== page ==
Winter brings cold and snow, and rising levels of cases of COVID-19 in Minnesota

January not only brought a blast of cold to Minnesota, it also brought our annual rise in respiratory illnesses. It […]

COVID-19 virus

January not only brought a blast of cold to Minnesota, it also brought our annual rise in respiratory illnesses. It is historically the worst month for respiratory illnesses.

The advent of COVID-19 and its variants creates increased risk. 

Still, many people have gone without vaccines or boosters. State health official report that as of mid-January, 1,086,006 people were up to date on their vaccines. 

The Minnesota Department of Health (MDH) works in partnership with communities to provide safe and free on-site COVID-19 vaccines. COVID-19 vaccines continue to be very good at preventing severe disease, hospitalization, and death. Make sure everyone is up to date on any COVID-19 vaccine doses, to have the best protection against COVID-19.  

Check for vaccine appointments using Vaccines.gov, where it’s easy to search for appointment by vaccine type. Look for Pfizer vaccine, Moderna vaccine, Novavax vaccine.  

It’s also easy to find locations in one’s home area. 

Also, contact a primary health care provider or a local pharmacy for vaccine information. 

To locate a community vaccination event near you, call the MDH COVID-19 public hotline at 1-833-431-2053 Monday, Wednesday, Friday: 9 a.m. to 5 p.m., and Tuesday, Thursday: 9 a.m. to 7 p.m. 

The U.S. Centers for Disease Control and Prevention (CDC) reported that COVID-19 leads the pack when it comes to respirator virus-related hospitalizations. At one point in January almost 40 states had reported high or very levels of respiratory illnesses with coughs, fevers and other symptoms.

But only 17 percent of those eligible for the latest COVID-19 vaccine have gotten the latest protection against the virus. It provides protection against the JN.1 variant, the dominant virus at this time. 

Health officials remind everyone who hasn’t done so to get a COVID-19 vaccine, as well as a flu shot. People ages 60 and up should also get an RSV vaccine. 

The Minnesota Department of Health (MDH) has been keeping cumulative statistics on COVID-19 since January 20, 2020. As of deadline for this issue of Access Press, they are: 

*Total positive including reinfections: 1,879,816 
*Total deaths: 15,610 
*Total cases requiring hospitalization: 93,911 
*Total cases hospitalized in ICU: 15,557 

Information on COVID-19 cases, hospitalizations, deaths are updated weekly on Situation Update for COVID-19.

The page also includes a map of counties with confirmed cases, data by race/ethnicity, and more information. 

This total reflects only the results from laboratory testing. There are more cases in Minnesota, and the virus is circulating in communities. It is important for everyone to take steps to protect themselves and others through vaccination, testing, staying home when sick, and more. 

The Minnesota Reformer website recently posted a story about U.DS. Sen, Tina Smith (DFL-Minnesota) and her efforts to get federal support to research long COVID-19 during a hearing that highlighted patients suffering from the diagnosis as well as experts studying its impacts.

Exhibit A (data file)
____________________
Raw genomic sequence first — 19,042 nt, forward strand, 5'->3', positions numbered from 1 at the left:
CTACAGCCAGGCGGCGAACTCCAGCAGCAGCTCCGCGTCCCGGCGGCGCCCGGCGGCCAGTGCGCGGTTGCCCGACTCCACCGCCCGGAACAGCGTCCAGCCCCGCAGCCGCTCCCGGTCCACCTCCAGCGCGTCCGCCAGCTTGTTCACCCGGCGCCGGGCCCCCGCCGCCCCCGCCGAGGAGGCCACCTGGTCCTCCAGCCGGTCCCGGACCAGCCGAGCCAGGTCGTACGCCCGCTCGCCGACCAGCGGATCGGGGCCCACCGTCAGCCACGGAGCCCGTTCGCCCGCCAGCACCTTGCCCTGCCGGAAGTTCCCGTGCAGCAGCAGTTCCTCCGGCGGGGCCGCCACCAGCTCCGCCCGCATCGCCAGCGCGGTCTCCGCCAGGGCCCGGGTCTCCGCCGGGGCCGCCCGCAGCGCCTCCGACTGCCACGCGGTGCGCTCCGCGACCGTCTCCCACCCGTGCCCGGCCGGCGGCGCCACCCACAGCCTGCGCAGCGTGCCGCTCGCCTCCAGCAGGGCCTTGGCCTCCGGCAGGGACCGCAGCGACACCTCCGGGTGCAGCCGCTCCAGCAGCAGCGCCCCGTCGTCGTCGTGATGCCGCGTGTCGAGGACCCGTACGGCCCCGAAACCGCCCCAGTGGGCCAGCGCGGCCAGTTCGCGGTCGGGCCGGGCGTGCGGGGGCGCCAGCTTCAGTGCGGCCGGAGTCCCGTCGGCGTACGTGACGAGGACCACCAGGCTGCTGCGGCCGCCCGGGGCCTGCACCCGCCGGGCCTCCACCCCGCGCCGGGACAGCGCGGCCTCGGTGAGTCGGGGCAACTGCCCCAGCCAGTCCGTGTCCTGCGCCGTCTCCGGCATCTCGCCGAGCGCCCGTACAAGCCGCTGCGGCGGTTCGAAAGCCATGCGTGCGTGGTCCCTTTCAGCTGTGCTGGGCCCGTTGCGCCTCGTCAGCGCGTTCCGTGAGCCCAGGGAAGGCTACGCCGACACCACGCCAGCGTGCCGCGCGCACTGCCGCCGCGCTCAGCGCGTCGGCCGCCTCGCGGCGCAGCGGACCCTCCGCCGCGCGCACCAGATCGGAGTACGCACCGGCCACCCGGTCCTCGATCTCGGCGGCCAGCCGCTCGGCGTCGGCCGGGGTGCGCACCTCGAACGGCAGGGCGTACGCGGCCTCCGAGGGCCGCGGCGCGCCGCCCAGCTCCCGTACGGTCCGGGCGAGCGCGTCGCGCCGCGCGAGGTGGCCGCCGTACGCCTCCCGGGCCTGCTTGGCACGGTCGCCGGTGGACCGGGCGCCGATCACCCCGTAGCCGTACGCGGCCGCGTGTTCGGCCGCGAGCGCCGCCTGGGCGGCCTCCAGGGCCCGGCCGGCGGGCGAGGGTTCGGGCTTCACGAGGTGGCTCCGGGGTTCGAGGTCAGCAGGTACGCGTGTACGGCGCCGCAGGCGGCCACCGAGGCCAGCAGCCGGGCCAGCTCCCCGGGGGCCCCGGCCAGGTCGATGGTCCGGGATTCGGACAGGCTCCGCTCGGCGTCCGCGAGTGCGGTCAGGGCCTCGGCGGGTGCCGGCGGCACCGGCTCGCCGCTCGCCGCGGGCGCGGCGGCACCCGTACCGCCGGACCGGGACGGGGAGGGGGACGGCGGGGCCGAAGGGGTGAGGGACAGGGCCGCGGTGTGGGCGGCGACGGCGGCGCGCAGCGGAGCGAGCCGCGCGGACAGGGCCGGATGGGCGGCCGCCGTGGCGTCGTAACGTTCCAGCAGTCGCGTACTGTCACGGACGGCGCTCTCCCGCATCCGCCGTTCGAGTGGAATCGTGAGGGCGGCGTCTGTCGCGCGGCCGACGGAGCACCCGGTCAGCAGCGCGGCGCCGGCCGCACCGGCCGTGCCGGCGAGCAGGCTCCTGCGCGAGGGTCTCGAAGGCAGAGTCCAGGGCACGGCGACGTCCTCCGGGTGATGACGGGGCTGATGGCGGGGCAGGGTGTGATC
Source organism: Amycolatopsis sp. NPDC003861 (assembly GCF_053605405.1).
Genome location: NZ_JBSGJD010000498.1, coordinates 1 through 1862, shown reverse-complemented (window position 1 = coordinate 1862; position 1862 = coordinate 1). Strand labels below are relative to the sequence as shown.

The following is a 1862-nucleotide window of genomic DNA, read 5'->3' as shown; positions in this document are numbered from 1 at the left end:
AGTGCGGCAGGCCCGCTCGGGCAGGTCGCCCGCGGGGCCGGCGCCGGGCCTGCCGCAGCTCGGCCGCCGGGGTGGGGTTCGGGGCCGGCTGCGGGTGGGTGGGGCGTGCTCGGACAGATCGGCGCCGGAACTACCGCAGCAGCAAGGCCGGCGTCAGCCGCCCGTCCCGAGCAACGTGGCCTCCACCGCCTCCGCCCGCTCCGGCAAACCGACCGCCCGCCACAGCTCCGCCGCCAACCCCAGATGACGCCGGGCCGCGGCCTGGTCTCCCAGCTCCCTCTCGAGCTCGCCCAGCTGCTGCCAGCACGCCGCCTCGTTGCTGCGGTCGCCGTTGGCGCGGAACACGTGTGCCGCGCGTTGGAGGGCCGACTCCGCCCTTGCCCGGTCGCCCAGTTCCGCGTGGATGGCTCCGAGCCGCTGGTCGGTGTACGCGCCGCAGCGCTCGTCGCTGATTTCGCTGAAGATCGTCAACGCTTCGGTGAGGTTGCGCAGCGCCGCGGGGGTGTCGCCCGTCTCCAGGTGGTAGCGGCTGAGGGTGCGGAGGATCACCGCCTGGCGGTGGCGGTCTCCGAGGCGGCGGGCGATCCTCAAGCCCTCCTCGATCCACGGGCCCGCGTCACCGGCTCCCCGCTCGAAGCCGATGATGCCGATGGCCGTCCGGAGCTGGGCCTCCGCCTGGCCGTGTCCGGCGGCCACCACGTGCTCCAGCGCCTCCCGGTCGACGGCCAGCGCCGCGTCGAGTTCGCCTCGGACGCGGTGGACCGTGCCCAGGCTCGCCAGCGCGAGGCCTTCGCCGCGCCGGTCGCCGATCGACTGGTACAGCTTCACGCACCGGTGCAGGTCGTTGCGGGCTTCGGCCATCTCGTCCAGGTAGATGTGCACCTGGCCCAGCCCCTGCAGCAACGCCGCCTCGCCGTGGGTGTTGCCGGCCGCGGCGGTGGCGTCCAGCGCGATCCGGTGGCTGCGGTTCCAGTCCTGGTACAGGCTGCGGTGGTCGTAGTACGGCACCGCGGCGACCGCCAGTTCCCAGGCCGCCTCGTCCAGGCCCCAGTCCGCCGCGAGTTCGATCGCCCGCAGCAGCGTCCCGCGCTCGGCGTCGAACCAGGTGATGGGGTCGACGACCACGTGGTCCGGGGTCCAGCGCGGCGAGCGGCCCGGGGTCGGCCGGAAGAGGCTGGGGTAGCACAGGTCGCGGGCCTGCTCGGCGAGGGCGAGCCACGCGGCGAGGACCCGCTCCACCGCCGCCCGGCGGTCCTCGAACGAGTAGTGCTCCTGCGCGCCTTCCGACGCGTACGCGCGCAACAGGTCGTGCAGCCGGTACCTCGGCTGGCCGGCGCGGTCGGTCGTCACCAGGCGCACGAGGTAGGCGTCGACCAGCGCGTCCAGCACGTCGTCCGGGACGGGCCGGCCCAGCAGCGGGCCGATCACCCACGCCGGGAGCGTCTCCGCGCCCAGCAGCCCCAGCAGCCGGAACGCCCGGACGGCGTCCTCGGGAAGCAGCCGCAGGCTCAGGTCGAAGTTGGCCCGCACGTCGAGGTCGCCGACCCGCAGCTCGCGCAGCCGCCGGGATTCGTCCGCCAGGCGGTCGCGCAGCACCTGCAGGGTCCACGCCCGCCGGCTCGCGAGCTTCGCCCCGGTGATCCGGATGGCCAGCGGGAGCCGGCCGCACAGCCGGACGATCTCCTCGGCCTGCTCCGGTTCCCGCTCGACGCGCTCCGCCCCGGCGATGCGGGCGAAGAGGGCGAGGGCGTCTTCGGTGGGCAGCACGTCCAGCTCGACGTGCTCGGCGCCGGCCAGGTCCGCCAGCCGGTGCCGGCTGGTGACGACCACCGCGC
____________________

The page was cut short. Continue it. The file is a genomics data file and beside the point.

Smith criticized health insurance companies for not better providing for long COVID patients. 

“I often feel that our insurance companies are designed to figure out how to deny care rather than provide care,” Smith said. “And I think these stories illustrate what that means for people living with long COVID.” 

The Health Education Labor and Pensions Committee broke up the hearing into two panels. 

The first featured three patients speaking about their struggles getting diagnosed, finding the right providers and then finding medications or treatments that can actually help them address their symptoms. 

They also detailed the challenges they’ve faced with private health insurance companies and Medicaid as well as the mounting costs of treatment. 

Rachel Beale, a long COVID patient who lives in Southampton County, Virginia, told senators the disease forced her to leave her career as a human resources director at a community college. 

The ongoing symptoms of extreme fatigue, chronic pain and neurological issues, among others, still hamper her ability to function normally or plan for family events, she testified. 

“I’ve been sick for almost three years and it feels like there hasn’t been much progress with long COVID research,” Beale said. “I hope that Congress can help with that to move the research forward. But for now, I’m trying to make peace with my situation.” 

Beale spoke about how her application for Social Security Disability Insurance has been denied twice, though because the agency isn’t required to tell her why, she doesn’t know if she’ll ever be able to access the program. 

Read the entire news story at Patients struck by long COVID plead with U.S. Senate panel for more research funding.  The story is provided under Creative Commons license CC BY-NC-ND 4.0. 

Access Press provides coverage of COVID-19 through a grant from  the Minnesota Department of Health. 

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